Review by Frank Plowright
Magneto and the Scarlet Witch have complicated histories, sometimes together, sometime apart. When she first became known to the public it was as part of Magneto’s Brotherhood of Evil Mutants, and for an extensive period she believed he was actually her father. She’s a cause of resentment among many mutants for having removed the powers of all but a couple of hundred. As she operates on that scale, who, then, could have killed her during the Hellfire Gala? The suspicion falls on Magneto, and the evidence also points in his direction. It doesn’t help that during the first council meeting after her death Magneto acts well out of character. At least well out of character for his personality of recent years. The guy who once led the Brotherhood of Evil Mutants would consider him positively restrained.
Magneto isn’t the only well known character behaving uncharacteristically under Leah Williams, and people also look odd as drawn by Lucas Werneck. As can be seen by numerous pin-up pages he can produce a beautiful composition, some of the Scarlet Witch having a stunning pre-Raphaelite decorative quality, but Captain America seems to be suffering from a condition that inflates and deflates his head from panel to panel. David Messina is called in to illustrate specific scenes with the Scarlet Witch, and these are more consistent.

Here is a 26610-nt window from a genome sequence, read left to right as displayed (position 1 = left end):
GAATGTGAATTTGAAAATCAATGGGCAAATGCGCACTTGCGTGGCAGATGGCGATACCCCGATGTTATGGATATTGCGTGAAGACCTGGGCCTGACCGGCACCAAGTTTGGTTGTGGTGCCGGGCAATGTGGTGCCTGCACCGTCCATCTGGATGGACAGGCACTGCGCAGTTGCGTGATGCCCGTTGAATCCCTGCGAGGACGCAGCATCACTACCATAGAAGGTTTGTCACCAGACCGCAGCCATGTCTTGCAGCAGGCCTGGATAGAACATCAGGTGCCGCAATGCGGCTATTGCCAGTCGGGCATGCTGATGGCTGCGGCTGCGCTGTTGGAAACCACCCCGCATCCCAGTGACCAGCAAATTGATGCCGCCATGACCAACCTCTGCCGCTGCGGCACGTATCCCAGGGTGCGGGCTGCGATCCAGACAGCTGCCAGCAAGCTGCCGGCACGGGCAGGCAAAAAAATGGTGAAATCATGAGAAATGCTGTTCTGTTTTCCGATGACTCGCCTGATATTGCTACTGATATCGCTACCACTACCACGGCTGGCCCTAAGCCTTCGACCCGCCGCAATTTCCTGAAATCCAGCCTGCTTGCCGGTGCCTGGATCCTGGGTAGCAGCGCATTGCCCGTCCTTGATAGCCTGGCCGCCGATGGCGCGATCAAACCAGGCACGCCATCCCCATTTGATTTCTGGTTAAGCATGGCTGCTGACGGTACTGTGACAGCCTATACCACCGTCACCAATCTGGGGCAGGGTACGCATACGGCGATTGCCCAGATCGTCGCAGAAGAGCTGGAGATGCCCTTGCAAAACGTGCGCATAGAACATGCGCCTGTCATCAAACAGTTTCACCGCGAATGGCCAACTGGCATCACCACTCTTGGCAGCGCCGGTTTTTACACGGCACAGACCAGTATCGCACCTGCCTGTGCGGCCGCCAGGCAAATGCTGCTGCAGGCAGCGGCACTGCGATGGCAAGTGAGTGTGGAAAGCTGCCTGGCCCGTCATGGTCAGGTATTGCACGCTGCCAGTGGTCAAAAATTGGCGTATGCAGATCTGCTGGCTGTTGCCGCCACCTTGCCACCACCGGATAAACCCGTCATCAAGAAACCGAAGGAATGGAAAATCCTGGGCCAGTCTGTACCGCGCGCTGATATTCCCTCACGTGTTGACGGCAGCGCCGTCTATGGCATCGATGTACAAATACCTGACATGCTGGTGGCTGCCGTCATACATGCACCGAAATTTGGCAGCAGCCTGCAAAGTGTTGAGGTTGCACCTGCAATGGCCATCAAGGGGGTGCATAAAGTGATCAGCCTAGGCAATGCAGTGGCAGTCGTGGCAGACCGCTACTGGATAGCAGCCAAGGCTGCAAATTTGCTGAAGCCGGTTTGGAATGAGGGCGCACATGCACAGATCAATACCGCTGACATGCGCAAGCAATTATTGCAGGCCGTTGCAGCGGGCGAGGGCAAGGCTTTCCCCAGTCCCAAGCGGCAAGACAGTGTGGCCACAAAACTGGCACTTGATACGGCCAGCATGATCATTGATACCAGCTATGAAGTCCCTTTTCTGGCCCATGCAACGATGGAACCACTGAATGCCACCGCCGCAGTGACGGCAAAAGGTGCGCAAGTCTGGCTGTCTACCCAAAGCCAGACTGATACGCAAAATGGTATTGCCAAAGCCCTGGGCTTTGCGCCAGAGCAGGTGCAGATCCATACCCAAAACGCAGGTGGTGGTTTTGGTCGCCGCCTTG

Williams intends that events are confused and contradictory, but even within those parameters too much is left unexplained at the end. These are more than annoying niggles, they’re massive ethical questions about ends and means, and the way it looks is that someone has taken the fall for the greater good. Why? The actual end result, what Williams and the Scarlet Witch were leading towards, is a neat idea, but the path to is so fudged and compromised it’s only Werneck’s pin-up pages that will stay in the memory. Very disappointing.